A young English girl in Monte Carlo falls in love with a rude, handsome stranger who proposes to her and rescues her from the drudgery of being a hired companion. But when he takes her to ...
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Based on the Gothic romance novel by Daphne Du Maurier, Rebecca is a classic tale of love and hate. Maxim De Winter marries a woman half his age only a year after his first wife, the ... See full summary »
A young English girl in Monte Carlo falls in love with a rude, handsome stranger who proposes to her and rescues her from the drudgery of being a hired companion. But when he takes her to his country estate, Manderly, all her confidence disappears, especially in the face of Maxim's dour and mysterious housekeeper, Mrs. Danvers, and as odd rumors reach her, the second Mrs. de Winter decides to find out everything she can about her predecessor, Rebecca. Written by
Best Adaptation of Du Maurier's Masterpiece--why isn't this on DVD?
I saw the very last part of this 4-part miniseries 12 years ago on PBS. It was so fascinating I rushed out and bought the book. (And read it until the covers fell off, and because of it years later won a "Who was Rebecca?" essay contest and a trip to England.) For the next two years I besieged PBS with requests to re-run it, in 1996 they finally did. I savored each moment of it, and taped it of course. I still have the tapes, but wish it was on DVD.
Jeremy Brett -- later to become forever identified as Sherlock Holmes -- was the perfect Maxim de Winter. After hearing his story of Rebecca, you could finally understand why he married the Second Mrs. de Winter, shy, tongue-tied, and klutzy. She possessed the innocence he desperately needed. Anna Massey was a very creepy, scary Mrs. Danvers. In real-life, Jeremy Brett and Anna Massey were briefly married in their youth. It throws a new slant on the Danvers-de Winter relationship, doesn't it? And Joanna David goes from a girl afraid of her shadow to a woman who can take whatever is dished out to her by the end of the series. Excellent performances.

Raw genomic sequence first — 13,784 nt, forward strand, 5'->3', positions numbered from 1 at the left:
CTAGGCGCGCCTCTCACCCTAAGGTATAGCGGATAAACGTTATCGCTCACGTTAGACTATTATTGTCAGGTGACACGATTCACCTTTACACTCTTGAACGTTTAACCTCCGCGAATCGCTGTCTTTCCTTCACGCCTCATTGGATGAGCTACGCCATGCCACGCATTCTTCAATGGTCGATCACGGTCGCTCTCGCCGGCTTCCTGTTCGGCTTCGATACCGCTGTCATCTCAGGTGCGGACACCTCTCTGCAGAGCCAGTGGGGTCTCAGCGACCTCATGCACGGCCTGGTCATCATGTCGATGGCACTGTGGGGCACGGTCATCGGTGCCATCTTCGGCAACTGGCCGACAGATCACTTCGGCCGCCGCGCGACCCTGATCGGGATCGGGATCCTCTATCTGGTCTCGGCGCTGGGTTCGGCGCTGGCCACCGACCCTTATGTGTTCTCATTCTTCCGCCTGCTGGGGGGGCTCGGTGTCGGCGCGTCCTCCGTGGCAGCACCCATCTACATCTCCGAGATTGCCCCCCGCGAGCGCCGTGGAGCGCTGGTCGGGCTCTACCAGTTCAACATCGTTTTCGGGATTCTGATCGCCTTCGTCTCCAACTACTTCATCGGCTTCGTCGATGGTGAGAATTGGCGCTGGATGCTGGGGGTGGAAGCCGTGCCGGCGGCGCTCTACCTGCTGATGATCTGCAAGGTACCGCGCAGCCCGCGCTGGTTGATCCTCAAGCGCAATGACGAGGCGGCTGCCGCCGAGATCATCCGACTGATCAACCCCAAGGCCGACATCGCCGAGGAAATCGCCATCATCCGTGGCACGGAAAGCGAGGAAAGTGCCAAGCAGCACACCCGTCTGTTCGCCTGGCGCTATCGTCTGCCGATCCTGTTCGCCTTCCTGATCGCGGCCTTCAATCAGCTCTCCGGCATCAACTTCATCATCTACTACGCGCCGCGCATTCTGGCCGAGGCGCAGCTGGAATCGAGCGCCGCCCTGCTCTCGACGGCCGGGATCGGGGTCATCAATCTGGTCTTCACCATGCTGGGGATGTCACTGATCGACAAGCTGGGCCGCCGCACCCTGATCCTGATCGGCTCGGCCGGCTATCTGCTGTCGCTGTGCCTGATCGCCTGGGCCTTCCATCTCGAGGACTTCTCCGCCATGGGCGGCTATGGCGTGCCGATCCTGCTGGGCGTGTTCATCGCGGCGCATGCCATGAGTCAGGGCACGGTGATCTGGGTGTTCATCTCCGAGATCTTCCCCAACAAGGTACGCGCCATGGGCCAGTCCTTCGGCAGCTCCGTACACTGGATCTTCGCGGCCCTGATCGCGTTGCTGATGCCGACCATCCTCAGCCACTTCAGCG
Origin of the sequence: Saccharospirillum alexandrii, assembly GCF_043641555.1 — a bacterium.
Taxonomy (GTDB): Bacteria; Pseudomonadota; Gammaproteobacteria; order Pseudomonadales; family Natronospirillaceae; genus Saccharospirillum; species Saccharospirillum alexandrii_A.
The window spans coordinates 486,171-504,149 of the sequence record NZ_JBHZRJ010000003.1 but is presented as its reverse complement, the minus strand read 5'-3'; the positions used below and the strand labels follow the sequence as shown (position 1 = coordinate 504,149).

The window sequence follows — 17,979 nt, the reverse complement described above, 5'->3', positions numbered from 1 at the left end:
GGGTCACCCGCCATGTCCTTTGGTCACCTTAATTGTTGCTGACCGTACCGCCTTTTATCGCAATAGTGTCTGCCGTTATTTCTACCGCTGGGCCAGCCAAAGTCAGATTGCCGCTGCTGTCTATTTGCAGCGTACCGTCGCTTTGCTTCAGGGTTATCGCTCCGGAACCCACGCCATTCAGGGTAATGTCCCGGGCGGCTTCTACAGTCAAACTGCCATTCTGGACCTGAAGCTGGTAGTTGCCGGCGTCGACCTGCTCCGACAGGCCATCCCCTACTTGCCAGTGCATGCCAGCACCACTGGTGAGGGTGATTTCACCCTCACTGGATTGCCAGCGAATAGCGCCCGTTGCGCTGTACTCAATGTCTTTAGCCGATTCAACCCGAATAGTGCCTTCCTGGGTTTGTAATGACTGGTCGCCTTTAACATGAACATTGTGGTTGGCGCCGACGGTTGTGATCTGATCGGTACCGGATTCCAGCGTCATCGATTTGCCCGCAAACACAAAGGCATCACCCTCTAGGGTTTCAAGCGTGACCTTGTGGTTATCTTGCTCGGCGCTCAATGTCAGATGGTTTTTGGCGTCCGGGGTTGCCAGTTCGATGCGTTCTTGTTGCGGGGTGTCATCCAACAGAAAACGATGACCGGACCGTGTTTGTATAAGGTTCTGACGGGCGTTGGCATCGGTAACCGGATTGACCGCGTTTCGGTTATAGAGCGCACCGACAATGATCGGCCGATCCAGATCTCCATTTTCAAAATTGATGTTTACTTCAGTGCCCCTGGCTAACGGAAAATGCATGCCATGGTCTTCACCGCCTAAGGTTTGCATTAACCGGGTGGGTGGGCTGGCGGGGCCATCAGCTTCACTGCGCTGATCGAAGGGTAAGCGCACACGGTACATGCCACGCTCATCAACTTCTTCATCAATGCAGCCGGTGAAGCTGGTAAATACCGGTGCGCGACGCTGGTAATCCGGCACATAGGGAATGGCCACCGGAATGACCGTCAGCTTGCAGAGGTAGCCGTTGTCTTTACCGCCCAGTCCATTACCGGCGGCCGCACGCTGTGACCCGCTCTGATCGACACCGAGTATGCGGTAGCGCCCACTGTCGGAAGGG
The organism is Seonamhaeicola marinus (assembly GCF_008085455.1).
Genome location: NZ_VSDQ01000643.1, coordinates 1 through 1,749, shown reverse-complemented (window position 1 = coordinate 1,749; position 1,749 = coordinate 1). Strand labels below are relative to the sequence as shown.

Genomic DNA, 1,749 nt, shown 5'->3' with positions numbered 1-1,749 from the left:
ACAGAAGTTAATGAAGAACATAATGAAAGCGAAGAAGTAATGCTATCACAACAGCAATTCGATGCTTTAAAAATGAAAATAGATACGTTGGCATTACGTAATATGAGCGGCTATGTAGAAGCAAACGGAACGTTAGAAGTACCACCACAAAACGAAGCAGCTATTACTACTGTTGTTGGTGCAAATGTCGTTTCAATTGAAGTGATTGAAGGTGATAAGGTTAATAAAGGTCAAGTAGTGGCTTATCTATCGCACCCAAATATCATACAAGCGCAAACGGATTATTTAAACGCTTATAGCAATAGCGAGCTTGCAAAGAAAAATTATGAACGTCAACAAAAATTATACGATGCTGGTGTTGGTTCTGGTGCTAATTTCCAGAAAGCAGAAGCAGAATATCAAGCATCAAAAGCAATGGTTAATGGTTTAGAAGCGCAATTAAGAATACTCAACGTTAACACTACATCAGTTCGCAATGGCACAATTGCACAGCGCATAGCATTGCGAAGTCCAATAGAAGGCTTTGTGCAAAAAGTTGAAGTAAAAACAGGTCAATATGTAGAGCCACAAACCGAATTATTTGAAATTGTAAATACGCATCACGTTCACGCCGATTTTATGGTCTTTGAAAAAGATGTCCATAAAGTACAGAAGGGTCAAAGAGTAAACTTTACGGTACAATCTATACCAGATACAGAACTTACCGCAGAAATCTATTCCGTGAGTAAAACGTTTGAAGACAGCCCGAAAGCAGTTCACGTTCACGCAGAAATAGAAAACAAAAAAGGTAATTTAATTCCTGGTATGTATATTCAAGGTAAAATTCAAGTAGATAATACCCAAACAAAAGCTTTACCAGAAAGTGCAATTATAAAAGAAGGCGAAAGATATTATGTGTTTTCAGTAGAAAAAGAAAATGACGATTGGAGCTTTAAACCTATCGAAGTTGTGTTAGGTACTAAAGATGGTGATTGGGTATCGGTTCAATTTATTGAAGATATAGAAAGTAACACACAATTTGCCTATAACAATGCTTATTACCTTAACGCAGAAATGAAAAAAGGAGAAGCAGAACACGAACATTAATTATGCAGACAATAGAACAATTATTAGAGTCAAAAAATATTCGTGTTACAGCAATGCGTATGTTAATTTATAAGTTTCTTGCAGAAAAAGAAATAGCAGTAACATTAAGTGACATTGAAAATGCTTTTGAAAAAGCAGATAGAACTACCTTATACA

I've seen the Hitchcock version -- Maxim was too much a caricature of rude aristocracy, and because of the Hayes Commission certain elements of the story were drastically changed, with ill effect. I've also seen the recent Charles Dance version; interestingly the girl playing the second Mrs. de Winter in that one is the daughter of Joanna David, and she isn't bad, but Dance is nobody's notion of Maxim, and for completely gratuitous reasons they changed the story. Du Maurier's work is perfection itself and nobody should ever change it. The Brett-David-Massey version comes closest to the book, is beautifully photographed and hauntingly scored, with Debussy's "Reverie" and other classical and impressionist music played throughout. This is the one that needs to be on DVD...preferably a "collector's edition," with lots of special features.
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